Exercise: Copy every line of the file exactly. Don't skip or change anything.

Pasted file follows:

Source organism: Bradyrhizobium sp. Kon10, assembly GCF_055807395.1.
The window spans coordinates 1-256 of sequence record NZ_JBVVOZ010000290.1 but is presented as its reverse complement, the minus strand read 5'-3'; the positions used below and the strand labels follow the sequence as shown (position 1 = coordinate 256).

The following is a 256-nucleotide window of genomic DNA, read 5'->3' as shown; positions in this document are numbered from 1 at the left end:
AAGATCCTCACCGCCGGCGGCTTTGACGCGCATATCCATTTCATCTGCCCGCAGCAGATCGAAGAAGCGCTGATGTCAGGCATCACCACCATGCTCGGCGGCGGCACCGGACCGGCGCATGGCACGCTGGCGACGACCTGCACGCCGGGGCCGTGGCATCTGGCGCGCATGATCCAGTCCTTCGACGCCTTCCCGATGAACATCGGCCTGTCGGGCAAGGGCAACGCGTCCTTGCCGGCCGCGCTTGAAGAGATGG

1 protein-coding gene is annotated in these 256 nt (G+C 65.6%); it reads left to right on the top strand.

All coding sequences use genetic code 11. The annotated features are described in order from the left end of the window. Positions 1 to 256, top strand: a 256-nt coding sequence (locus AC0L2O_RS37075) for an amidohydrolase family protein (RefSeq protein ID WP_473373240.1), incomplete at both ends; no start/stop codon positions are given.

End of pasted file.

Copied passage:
Source organism: Bradyrhizobium sp. Kon10, assembly GCF_055807395.1.
The window spans coordinates 1-256 of sequence record NZ_JBVVOZ010000290.1 but is presented as its reverse complement, the minus strand read 5'-3'; the positions used below and the strand labels follow the sequence as shown (position 1 = coordinate 256).

The following is a 256-nucleotide window of genomic DNA, read 5'->3' as shown; positions in this document are numbered from 1 at the left end:
AAGATCCTCACCGCCGGCGGCTTTGACGCGCATATCCATTTCATCTGCCCGCAGCAGATCGAAGAAGCGCTGATGTCAGGCATCACCACCATGCTCGGCGGCGGCACCGGACCGGCGCATGGCACGCTGGCGACGACCTGCACGCCGGGGCCGTGGCATCTGGCGCGCATGATCCAGTCCTTCGACGCCTTCCCGATGAACATCGGCCTGTCGGGCAAGGGCAACGCGTCCTTGCCGGCCGCGCTTGAAGAGATGG

1 protein-coding gene is annotated in these 256 nt (G+C 65.6%); it reads left to right on the top strand.

All coding sequences use genetic code 11. The annotated features are described in order from the left end of the window. Positions 1 to 256, top strand: a 256-nt coding sequence (locus AC0L2O_RS37075) for an amidohydrolase family protein (RefSeq protein ID WP_473373240.1), incomplete at both ends; no start/stop codon positions are given.